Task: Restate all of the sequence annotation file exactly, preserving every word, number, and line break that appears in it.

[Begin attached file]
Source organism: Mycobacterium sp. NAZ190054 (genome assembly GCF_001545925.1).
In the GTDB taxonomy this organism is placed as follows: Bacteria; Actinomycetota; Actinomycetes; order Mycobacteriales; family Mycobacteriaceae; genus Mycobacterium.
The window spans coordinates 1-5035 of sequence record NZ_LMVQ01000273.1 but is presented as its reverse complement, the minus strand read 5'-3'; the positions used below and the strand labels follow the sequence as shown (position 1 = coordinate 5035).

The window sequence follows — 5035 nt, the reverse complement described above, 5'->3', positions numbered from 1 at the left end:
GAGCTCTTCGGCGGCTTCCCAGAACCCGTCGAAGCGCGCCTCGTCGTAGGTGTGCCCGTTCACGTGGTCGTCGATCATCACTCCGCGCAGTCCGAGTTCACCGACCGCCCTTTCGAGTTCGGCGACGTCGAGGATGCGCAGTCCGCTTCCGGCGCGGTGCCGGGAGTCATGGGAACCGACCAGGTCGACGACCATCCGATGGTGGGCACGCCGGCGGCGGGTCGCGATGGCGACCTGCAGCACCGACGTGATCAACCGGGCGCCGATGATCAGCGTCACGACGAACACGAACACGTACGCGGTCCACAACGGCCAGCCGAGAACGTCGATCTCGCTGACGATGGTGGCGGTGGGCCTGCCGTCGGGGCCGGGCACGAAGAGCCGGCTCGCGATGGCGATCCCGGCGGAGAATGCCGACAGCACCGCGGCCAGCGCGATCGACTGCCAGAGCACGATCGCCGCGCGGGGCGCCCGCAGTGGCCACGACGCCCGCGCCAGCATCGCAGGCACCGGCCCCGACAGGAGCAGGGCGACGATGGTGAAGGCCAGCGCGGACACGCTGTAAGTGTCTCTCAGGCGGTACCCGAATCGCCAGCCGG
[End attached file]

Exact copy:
Source organism: Mycobacterium sp. NAZ190054 (genome assembly GCF_001545925.1).
In the GTDB taxonomy this organism is placed as follows: Bacteria; Actinomycetota; Actinomycetes; order Mycobacteriales; family Mycobacteriaceae; genus Mycobacterium.
The window spans coordinates 1-5035 of sequence record NZ_LMVQ01000273.1 but is presented as its reverse complement, the minus strand read 5'-3'; the positions used below and the strand labels follow the sequence as shown (position 1 = coordinate 5035).

The window sequence follows — 5035 nt, the reverse complement described above, 5'->3', positions numbered from 1 at the left end:
GAGCTCTTCGGCGGCTTCCCAGAACCCGTCGAAGCGCGCCTCGTCGTAGGTGTGCCCGTTCACGTGGTCGTCGATCATCACTCCGCGCAGTCCGAGTTCACCGACCGCCCTTTCGAGTTCGGCGACGTCGAGGATGCGCAGTCCGCTTCCGGCGCGGTGCCGGGAGTCATGGGAACCGACCAGGTCGACGACCATCCGATGGTGGGCACGCCGGCGGCGGGTCGCGATGGCGACCTGCAGCACCGACGTGATCAACCGGGCGCCGATGATCAGCGTCACGACGAACACGAACACGTACGCGGTCCACAACGGCCAGCCGAGAACGTCGATCTCGCTGACGATGGTGGCGGTGGGCCTGCCGTCGGGGCCGGGCACGAAGAGCCGGCTCGCGATGGCGATCCCGGCGGAGAATGCCGACAGCACCGCGGCCAGCGCGATCGACTGCCAGAGCACGATCGCCGCGCGGGGCGCCCGCAGTGGCCACGACGCCCGCGCCAGCATCGCAGGCACCGGCCCCGACAGGAGCAGGGCGACGATGGTGAAGGCCAGCGCGGACACGCTGTAAGTGTCTCTCAGGCGGTACCCGAATCGCCAGCCGG